Kid-Eze Therapy Services

Fine & Gross Motor Assessments for Primary Schoolers

We use the NEW Miller Function and Participation Scales to assess student’s fine or gross motor abilities, who are aged between 2.5 and 8 years. This standardised assessment helps to determine how the student’s fine or gross motor skills impact on their ability to engage in home and school activities and to participate socially in their world.

Fine motor skillsStudents taking the test engage in tasks that resemble functional school motor activities (eg. drawing, writing, cutting with scissors, catching and playing ball games etc.). The test items are presented as natural and fun “games” that are typical of the student’s daily leisure and school activities. The workbooks are highly engaging, and there is also a parent and teacher questionnaire that can be used to provide information about the student’s age-appropriate self-care activities, use of tools (eg. pencils, scissors, tape, cutlery), mobility, eye-hand coordination, and participation in both home and school activities. As a result of using this highly innovative and engaging skills based assessment, we will need time to score and interpret the results.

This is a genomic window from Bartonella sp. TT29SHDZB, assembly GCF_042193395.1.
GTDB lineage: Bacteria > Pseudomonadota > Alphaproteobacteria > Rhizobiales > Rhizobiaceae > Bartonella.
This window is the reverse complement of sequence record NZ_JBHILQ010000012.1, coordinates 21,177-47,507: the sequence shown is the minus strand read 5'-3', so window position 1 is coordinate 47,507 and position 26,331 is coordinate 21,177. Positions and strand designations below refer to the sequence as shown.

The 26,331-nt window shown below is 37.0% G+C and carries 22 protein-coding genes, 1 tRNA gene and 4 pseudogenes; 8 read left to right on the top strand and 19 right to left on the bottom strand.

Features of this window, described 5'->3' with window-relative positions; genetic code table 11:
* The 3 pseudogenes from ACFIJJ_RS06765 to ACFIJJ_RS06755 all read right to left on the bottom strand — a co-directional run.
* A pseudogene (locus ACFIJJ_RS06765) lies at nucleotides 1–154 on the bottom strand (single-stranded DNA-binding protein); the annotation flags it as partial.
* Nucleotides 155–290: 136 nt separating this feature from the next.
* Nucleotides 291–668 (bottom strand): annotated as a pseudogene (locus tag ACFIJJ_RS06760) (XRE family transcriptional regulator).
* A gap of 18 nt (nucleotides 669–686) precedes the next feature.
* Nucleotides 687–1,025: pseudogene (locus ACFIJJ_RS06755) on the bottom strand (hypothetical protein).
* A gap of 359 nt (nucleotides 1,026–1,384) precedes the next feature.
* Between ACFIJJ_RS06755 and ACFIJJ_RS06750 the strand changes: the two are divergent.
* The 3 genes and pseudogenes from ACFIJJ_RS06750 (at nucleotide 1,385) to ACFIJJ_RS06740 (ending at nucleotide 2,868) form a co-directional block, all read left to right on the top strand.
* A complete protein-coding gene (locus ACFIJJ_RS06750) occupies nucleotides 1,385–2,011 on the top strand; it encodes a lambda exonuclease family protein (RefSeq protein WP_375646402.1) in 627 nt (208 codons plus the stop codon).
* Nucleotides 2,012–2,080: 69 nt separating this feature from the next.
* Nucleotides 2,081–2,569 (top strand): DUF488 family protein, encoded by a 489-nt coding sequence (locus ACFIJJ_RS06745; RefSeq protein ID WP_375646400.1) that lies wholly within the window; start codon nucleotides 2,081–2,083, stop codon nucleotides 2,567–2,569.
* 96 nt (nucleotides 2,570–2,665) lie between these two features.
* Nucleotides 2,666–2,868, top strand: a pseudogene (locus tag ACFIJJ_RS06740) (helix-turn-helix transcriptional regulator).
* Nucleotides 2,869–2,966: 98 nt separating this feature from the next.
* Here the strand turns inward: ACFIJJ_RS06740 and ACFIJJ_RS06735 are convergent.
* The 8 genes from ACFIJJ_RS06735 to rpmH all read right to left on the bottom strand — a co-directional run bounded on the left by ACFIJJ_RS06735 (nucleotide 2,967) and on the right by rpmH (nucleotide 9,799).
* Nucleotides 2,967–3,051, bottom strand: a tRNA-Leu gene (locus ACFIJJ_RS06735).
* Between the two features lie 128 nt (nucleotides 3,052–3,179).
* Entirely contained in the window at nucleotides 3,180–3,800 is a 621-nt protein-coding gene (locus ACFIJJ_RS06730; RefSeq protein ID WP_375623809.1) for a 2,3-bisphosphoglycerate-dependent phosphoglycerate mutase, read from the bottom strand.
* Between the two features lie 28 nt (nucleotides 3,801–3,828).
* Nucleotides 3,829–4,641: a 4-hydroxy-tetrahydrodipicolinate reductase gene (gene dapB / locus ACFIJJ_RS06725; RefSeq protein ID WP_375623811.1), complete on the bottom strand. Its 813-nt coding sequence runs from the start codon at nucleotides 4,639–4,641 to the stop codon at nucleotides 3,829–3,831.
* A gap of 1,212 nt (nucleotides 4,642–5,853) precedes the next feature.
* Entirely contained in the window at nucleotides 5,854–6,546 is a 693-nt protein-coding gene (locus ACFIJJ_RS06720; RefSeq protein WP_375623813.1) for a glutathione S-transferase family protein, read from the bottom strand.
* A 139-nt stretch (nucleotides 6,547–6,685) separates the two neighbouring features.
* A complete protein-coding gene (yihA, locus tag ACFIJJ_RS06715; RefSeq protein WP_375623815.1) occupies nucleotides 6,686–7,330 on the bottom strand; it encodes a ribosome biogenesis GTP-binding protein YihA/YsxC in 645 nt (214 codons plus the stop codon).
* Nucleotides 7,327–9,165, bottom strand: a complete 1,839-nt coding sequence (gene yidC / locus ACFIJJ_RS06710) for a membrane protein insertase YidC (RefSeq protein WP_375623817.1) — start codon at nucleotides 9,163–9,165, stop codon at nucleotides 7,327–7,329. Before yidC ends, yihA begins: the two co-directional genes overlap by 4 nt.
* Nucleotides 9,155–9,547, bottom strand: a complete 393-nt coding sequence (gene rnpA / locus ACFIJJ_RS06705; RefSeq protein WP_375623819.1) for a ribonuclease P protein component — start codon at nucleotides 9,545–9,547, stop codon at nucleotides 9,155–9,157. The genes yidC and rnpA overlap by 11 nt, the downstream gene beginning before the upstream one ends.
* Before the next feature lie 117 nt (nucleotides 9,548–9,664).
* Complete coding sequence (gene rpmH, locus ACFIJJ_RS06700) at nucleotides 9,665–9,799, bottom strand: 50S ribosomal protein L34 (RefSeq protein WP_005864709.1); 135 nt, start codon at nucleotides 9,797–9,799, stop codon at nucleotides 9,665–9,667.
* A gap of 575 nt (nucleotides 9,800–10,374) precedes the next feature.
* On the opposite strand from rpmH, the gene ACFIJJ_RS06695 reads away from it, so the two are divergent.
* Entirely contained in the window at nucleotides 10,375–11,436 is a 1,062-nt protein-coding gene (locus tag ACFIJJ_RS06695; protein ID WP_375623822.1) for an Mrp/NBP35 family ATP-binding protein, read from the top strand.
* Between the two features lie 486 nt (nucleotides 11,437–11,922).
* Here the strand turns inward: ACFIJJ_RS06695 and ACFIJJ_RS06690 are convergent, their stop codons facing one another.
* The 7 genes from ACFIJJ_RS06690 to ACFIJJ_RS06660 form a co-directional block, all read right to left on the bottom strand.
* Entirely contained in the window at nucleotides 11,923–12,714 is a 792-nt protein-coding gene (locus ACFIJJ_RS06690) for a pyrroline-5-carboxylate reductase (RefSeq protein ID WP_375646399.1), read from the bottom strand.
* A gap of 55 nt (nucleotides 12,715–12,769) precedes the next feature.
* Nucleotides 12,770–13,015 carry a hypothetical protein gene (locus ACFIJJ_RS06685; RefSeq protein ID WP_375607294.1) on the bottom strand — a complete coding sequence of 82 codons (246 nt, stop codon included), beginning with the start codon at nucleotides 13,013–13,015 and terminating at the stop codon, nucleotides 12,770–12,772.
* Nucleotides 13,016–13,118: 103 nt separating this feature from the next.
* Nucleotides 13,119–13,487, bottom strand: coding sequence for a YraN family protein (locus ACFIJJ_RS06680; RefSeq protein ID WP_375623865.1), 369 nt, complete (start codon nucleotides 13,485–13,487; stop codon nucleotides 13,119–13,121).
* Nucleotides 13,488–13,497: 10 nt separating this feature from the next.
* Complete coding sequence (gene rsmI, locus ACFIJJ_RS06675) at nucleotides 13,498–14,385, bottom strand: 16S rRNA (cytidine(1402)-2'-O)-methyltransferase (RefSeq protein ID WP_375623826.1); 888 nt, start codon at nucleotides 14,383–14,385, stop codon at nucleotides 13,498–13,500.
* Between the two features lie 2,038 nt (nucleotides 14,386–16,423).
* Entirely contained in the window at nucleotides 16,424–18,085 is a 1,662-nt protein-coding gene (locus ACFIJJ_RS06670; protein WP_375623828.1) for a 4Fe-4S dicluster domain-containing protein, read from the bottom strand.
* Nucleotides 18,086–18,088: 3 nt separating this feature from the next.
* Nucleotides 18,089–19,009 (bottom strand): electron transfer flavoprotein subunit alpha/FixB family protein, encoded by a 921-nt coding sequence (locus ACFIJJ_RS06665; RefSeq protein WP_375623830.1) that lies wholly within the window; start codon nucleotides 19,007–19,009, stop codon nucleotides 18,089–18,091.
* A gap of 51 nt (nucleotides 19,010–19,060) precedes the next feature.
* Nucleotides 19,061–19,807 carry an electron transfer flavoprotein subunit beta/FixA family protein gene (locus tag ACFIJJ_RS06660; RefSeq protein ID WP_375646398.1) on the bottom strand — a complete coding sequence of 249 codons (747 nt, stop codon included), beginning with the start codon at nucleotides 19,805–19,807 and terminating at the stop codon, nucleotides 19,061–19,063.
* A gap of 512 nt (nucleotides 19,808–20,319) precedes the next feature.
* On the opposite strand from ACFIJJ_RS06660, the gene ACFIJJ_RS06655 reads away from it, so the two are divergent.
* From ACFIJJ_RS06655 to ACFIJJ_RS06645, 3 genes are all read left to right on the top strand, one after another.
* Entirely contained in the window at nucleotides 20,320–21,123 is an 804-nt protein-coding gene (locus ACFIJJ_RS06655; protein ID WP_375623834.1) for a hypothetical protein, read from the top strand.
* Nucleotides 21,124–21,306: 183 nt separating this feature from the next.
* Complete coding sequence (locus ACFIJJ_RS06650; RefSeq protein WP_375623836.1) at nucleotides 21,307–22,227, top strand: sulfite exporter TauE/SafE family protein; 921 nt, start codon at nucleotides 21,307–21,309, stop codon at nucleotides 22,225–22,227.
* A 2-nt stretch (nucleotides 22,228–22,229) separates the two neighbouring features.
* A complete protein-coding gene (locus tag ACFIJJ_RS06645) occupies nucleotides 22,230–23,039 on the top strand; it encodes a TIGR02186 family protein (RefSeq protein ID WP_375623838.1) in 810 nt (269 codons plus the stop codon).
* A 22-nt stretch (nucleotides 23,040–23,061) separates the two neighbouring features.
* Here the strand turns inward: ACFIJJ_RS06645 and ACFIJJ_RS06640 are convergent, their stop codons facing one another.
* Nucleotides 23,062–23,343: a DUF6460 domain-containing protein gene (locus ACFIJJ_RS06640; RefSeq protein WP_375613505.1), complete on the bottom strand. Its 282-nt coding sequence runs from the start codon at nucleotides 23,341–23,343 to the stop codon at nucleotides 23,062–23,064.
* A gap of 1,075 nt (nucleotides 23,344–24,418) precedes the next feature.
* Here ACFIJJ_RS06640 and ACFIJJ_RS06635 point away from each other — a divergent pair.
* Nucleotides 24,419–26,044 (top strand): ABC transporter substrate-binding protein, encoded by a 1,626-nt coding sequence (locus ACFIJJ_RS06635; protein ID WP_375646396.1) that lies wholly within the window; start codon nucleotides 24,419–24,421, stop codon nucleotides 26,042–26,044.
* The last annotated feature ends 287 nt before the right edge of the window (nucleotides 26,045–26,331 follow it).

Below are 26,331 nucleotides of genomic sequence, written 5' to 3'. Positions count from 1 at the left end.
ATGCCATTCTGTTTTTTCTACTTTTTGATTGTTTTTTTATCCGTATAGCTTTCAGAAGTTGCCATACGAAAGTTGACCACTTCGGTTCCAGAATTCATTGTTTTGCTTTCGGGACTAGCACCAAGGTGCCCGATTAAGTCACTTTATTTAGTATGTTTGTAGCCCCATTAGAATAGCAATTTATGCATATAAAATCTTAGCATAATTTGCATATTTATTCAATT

Hence, we will no longer be able to provide the report to the parents on the day, but will endeavour to have it sent out only a couple of days following the assessment. We felt that the information gained from using such an assessment will provide us with more accurate information about the student’s fine / gross motor abilities, and a more accurate intervention plan as a result. Please note, however, that verbal feedback will still be an important component of our motor skills assessments. We will use other standardised assessments for children older than 8 years.

Fine motor’ refers to activities that involve the smaller muscle groups of the body (e.g. hands and fingers).  This may include cutting, drawing, craft/construction, as well as writing.

‘Gross motor’ refers to activities that involve the larger muscle groups of the body.  This may include hopping, jumping, throwing, catching, climbing, and other essential playground skills.

In both assessments we look at the activities the child needs to be able to perform for their age. The assessment looks at underlying sensory motor and cognitive skills, to determine if and why a child is having difficulty in these areas.